Session: The DNA of a Healthy Neighborhood

Increasingly we are learning how our buildings and neighborhoods are contributing to sickness and chronic disease. The green and “well’ building movement has demonstrated that healthy buildings result in fewer sick days and improved productivity for residents, workers, and schoolchildren alike. Wellness, however, is more the building; it includes how our communities are designed to support healthy lifestyles. From access to healthy food to transportation choices, our neighborhood design has serious consequences for health and opportunity. We explored how the intersection of professions – architects, planners, community advocates, developers, technology providers, and health professionals – are working in neighborhoods to design solutions that lead to better health outcomes and overall quality of life.

watch-video

Tamara Jones

PRESIDENT, EVIDENT IMPACT, LLC 

Nathan Stodola

VICE PRESIDENT, INTERNATIONAL WELL BUILDING INSTITUTE 

Ismael Guerrero

EXECUTIVE DIRECTOR, DENVER HOUSING AUTHORITY 

Michelle Eichinger

PRESIDENT, PLANNING4HEALTH SOLUTIONS 

Katie Swenson

VICE PRESIDENT, NATIONAL DESIGN INITIATIVES, ENTERPRISE COMMUNITY PARTNERS 

Divider Line


 

Michelle Moore
CEO, Groundswell

KEYNOTE: BUILDING COMMUNITY POWER

Michelle Moore is CEO of Groundswell, a nonprofit that builds community power to connect low and moderate income communities with affordable clean energy through place-based programs in equitable community solar and energy efficiency. A social entrepreneur and former White House official with roots in rural Georgia, Michelle is a relentless agent for change.

get-slide-deck

watch-video

Divider Line


 

Session: Mile High ZED

Since publication of its original Climate Action Plan in 2007, Denver has continued to lead in municipal climate planning and the prioritization of clean energy and green infrastructure development. With the 2013 release of its 2020 Sustainability Goals and 2015 Climate Action Plan, Denver is embracing a larger ambition. A panel of ecological design, energy and climate protection leaders talked about the role of “net zero” neighborhoods and districts in elevating a city’s resiliency and deep green agenda.

watch-video

Michelle Moore

CEO, GROUNDSWELL

Keith Bowers

PRESIDENT, BIOHABITATS

Dr. Chuck Kutscher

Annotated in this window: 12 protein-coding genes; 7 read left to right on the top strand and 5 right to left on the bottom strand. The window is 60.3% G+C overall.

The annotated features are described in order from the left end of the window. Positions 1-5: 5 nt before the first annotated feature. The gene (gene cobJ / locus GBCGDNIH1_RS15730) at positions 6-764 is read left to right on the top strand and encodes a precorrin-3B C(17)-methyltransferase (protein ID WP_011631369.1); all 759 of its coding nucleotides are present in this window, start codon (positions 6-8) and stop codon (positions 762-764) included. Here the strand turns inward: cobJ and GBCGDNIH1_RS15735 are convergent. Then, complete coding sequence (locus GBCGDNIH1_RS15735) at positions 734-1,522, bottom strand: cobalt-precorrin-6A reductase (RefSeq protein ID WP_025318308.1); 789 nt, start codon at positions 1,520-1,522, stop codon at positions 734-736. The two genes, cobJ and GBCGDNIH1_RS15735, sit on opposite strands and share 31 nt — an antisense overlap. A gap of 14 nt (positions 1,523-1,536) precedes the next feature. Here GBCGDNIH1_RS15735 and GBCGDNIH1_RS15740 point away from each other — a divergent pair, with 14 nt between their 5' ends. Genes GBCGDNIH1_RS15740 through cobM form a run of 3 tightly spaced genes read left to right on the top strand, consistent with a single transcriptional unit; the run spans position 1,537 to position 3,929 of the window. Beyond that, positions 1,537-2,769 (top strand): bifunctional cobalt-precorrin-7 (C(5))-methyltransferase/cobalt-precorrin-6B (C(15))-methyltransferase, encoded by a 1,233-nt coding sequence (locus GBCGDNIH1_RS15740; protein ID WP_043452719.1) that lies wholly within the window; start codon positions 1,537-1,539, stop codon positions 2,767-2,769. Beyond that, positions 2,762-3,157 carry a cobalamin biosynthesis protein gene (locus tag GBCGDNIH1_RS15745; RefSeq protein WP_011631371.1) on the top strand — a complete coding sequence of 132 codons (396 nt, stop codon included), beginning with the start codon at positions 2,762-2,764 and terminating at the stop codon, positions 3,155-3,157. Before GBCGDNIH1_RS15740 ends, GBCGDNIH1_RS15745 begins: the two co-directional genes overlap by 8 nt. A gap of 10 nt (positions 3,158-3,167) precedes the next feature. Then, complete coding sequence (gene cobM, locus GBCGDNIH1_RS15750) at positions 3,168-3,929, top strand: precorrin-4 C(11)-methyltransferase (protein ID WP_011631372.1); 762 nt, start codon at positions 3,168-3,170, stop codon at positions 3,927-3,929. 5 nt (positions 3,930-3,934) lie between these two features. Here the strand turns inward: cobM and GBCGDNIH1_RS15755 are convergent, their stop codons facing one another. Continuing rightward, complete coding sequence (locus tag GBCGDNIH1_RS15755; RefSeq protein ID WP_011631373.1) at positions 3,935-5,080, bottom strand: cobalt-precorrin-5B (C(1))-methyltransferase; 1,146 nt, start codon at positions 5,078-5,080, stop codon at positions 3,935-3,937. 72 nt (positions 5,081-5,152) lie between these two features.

DIRECTOR, BUILDINGS & THERMAL SYSTEMS CENTER, NATIONAL RENEWABLE ENERGY LABORATORY 

George Karayannis

VICE PRESIDENT, CITYNOW TEAM, PANASONIC USA 

David Driskell

EXECUTIVE DIRECTOR, PLANNING, HOUSING AND SUSTAINABILITY, CITY OF BOULDER 

Divider Line


 

Studio Sessions

Session: Right to Root Recipe: Overcoming the Push/Pull Factors of Displacement Through Equitable Development

Through case studies and small group discussions, speakers provided participants with some tools and strategies for how to address the push/pull factors of displacement and gentrification in their own neighborhoods. Through a Community of Practice facilitation model, participants had an opportunity to workshop the unique displacement pressures impacting their own communities and left with clear next steps as to what they could do to master truly equitable development for all. 

*Slide deck not available

Cat Goughnour

FOUNDER & LEAD EQUITY CONSULTANT, RADIX CONSULTING GROUP, LLC 

Nwamaka Agbo

NEXT ECONOMY INNOVATION FELLOW, MOVEMENT STRATEGY 

Antwi Akom

ASSOCIATE PROFESSOR, SAN FRANCISCO STATE UNIVERSITY/ EXECUTIVE DIRECTOR, I-SEEED

Kalima Rose

SENIOR DIRECTOR, CENTER FOR INFRASTRUCTURE EQUITY, POLICYLINK 

Session: Taking the High Road: A New Approach to Integrating Social Values

When it comes to infrastructure, the status quo is limiting our potential to invest with our communities’ futures in mind. This session explored the High Road Infrastructure Project’s focus on a community’s ability to provide electricity, waste, stormwater and transportation services while creating valuable benefits and opportunities for the people that live there. The panel provided High Road examples that generate new ways to fund, finance and deliver community wide projects. Breakouts allowed participants to immediately apply these principles to EcoDistrict projects.

get-slide-deck

Douglass Sims

DIRECTOR OF STRATEGY + FINANCE, CENTER FOR MARKET INNOVATION, NRDC 

Catherine Cox Blair

SENIOR POLICY ADVISOR, URBAN SOLUTIONS, NRDC 

 

Joseph Danko

SENIOR VICE PRESIDENT, MANAGING DIRECTOR OF THE URBAN ENVIRONMENTS & SPORTS GROUP, CH2M 

 

Scott Hergenrader

EXECUTIVE VICE PRESIDENT, I3 INTEGRATION

 

Judy Dorsey

PRESIDENT AND PRINCIPAL ENGINEER, BRENDLE GROUP 

Session: Beyond TIF: A Finance Model for the Phoenix Gateway and Beyond

As traditional sources for infrastructure finance shrink up, would-be EcoDistrict project sponsors are hard pressed to secure financing up-front. For the Reinvent Phoenix project, a method of meeting these costs through pre-development financing using an off-balance-sheet mechanism makes such upfront financing feasible. This method of financing and governing in a mixed use, high density transit oriented district was shared with audience engagement to highlight its potential applicability to EcoDistrict projects across the country

get-slide-deck

Hazel Borys

PRINCIPAL, PLACEMAKERS, LLC 

Scott Bernstein

PRESIDENT & CO-FOUNDER, CENTER FOR NEIGHBORHOOD TECHNOLOGY (CNT) 

Curt Upton